One of the great things about the US in years gone by was the size and wealth of its middle class. Unlike many other nations that had rich elites and poor commoners, the US had a large and affluent middle class of people who could afford luxuries such as automobiles, refrigerators, and air conditioning. Generations of people grew up expecting that this middle class would remain intact, but it appears that it is not to be.
Ask someone what it means to be middle class today and you’ll probably get some answer about a family with 2.3 kids, a dog, a house in the suburbs, and two cars. They can afford a vacation every summer, have a cable subscription, smartphones for everyone in the house, and their kids expect to go to college. But that kind of lifestyle is increasingly out of reach for more and more people in the US.
The median income in the US last year was just under $33,000. That means that 50 percent of US workers make less than $33,000 per year. Even if that income were untaxed, it wouldn’t be enough to support a family, which means that after the tax man takes his cut most Americans are even less able to live well.
Consider that the average rent for an apartment in many areas of the country is $1,500 a month or more, and rent for a house is even more. An income of $33,000 per year would allow someone to afford a mortgage of less than $90,000, or less than one-quarter of the $380,000 price the average home sells for in the US. Even two people earning that median salary wouldn’t be able to afford the average US home.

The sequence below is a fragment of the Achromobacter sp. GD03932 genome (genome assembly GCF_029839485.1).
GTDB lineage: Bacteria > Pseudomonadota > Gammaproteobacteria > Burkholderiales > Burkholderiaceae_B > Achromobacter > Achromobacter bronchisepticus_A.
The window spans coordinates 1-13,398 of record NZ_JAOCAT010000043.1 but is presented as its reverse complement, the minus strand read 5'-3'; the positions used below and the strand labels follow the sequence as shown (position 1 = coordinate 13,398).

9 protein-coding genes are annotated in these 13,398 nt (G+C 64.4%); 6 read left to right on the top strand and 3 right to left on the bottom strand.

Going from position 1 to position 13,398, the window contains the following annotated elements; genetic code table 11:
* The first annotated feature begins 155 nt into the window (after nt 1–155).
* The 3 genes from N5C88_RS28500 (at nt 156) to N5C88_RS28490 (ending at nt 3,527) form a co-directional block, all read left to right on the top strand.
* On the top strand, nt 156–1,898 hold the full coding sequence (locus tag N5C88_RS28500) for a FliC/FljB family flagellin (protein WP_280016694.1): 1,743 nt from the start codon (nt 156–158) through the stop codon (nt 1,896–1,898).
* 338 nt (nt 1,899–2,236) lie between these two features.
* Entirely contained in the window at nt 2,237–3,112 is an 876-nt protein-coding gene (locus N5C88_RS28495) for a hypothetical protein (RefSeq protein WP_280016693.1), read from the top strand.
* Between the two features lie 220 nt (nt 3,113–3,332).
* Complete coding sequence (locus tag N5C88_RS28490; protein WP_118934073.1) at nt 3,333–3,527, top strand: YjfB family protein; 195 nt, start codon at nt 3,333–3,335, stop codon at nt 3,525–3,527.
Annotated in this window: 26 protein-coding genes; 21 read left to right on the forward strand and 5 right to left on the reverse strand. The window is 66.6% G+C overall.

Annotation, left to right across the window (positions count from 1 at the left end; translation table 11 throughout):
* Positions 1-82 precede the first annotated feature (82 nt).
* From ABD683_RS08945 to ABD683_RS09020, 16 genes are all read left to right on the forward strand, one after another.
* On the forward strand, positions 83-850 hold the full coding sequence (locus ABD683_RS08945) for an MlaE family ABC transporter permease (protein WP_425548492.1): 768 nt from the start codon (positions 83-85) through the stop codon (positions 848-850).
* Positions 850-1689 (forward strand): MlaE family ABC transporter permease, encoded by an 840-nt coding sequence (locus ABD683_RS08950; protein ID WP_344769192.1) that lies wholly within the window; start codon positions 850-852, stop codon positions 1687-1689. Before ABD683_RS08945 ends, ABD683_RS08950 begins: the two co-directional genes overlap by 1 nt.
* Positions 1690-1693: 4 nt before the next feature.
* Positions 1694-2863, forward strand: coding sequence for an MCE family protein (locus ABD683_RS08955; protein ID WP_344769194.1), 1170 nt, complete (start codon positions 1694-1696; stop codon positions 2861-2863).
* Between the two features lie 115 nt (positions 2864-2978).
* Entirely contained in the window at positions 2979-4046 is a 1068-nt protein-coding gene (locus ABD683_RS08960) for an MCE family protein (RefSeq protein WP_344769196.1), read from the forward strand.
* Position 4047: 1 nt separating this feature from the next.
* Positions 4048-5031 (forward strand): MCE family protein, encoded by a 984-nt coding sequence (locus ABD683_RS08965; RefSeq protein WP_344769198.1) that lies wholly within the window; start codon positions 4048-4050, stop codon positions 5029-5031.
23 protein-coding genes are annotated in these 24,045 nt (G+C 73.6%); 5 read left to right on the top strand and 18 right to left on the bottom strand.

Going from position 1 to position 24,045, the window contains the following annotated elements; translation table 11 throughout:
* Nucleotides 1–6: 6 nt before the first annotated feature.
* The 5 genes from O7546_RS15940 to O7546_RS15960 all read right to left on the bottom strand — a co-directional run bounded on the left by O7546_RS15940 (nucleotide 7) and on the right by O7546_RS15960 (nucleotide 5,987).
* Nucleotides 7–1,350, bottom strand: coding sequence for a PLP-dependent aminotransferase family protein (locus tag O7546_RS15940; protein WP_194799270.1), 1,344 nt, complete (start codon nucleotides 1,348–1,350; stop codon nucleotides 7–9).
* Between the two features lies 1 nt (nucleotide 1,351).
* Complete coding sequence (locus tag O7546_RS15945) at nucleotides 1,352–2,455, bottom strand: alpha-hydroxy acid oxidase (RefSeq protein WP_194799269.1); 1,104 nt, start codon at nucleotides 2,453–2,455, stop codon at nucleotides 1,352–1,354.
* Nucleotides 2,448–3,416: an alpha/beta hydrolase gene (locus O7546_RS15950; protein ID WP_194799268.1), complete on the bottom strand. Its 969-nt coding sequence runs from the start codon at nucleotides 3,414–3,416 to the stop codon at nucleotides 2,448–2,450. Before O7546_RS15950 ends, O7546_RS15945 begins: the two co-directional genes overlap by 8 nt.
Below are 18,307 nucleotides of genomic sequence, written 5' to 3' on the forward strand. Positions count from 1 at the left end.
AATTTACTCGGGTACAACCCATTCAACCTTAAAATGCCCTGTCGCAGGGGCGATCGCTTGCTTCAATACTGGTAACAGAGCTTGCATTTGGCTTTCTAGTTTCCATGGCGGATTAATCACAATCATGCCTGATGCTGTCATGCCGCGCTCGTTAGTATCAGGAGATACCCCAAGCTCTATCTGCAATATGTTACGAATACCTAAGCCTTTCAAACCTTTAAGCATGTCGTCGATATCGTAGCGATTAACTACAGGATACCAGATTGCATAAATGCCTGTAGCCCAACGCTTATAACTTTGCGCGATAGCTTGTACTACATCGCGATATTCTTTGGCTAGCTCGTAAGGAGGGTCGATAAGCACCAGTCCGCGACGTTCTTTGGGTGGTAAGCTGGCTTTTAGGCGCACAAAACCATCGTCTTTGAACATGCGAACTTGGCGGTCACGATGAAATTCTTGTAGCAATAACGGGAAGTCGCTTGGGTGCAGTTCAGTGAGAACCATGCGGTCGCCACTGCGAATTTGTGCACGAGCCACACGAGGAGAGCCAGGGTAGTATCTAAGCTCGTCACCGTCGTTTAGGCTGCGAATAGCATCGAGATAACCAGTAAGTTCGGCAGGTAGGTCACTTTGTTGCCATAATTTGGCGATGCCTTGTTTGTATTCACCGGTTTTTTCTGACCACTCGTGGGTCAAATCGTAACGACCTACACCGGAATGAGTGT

In short, the US middle class really is no more. There is no way that most people today can afford the lifestyle that defines middle class. If they can’t even afford to buy a house, they certainly can’t afford to send their kids to college, or afford a vacation, or afford fancy cars. The only way to buy those things is to go into debt, which many households have unfortunately done. But that just enslaves them to debt, keeping them working to pay off those debts that they still may not be able to afford.
Something’s got to give, because a country with a vanishing middle class and a deteriorating standard of living is ripe for political and economic upheaval. Let’s hope that this problem is acknowledged and addressed before the US goes any further down the road towards becoming the next Argentina or Venezuela.